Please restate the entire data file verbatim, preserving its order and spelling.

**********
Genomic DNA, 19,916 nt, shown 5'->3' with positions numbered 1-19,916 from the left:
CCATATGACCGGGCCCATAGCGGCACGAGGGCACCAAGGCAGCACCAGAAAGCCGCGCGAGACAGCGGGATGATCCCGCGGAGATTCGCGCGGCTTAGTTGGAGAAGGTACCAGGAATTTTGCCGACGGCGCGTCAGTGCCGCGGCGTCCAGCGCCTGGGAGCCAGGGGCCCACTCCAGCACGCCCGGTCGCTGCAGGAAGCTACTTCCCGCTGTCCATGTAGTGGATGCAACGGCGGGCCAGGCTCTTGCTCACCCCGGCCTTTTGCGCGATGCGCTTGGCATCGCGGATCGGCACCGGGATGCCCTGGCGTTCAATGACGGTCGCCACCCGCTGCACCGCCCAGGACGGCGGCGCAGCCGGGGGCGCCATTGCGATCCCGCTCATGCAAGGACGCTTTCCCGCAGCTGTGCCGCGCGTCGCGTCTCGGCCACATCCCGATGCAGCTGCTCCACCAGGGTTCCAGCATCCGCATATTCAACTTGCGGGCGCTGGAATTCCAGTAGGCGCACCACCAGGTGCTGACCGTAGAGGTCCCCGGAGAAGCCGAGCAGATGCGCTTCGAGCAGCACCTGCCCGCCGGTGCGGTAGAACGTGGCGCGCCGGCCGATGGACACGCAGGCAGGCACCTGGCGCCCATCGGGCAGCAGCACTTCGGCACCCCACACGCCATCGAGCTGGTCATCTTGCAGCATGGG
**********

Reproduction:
Genomic DNA, 19,916 nt, shown 5'->3' with positions numbered 1-19,916 from the left:
CCATATGACCGGGCCCATAGCGGCACGAGGGCACCAAGGCAGCACCAGAAAGCCGCGCGAGACAGCGGGATGATCCCGCGGAGATTCGCGCGGCTTAGTTGGAGAAGGTACCAGGAATTTTGCCGACGGCGCGTCAGTGCCGCGGCGTCCAGCGCCTGGGAGCCAGGGGCCCACTCCAGCACGCCCGGTCGCTGCAGGAAGCTACTTCCCGCTGTCCATGTAGTGGATGCAACGGCGGGCCAGGCTCTTGCTCACCCCGGCCTTTTGCGCGATGCGCTTGGCATCGCGGATCGGCACCGGGATGCCCTGGCGTTCAATGACGGTCGCCACCCGCTGCACCGCCCAGGACGGCGGCGCAGCCGGGGGCGCCATTGCGATCCCGCTCATGCAAGGACGCTTTCCCGCAGCTGTGCCGCGCGTCGCGTCTCGGCCACATCCCGATGCAGCTGCTCCACCAGGGTTCCAGCATCCGCATATTCAACTTGCGGGCGCTGGAATTCCAGTAGGCGCACCACCAGGTGCTGACCGTAGAGGTCCCCGGAGAAGCCGAGCAGATGCGCTTCGAGCAGCACCTGCCCGCCGGTGCGGTAGAACGTGGCGCGCCGGCCGATGGACACGCAGGCAGGCACCTGGCGCCCATCGGGCAGCAGCACTTCGGCACCCCACACGCCATCGAGCTGGTCATCTTGCAGCATGGG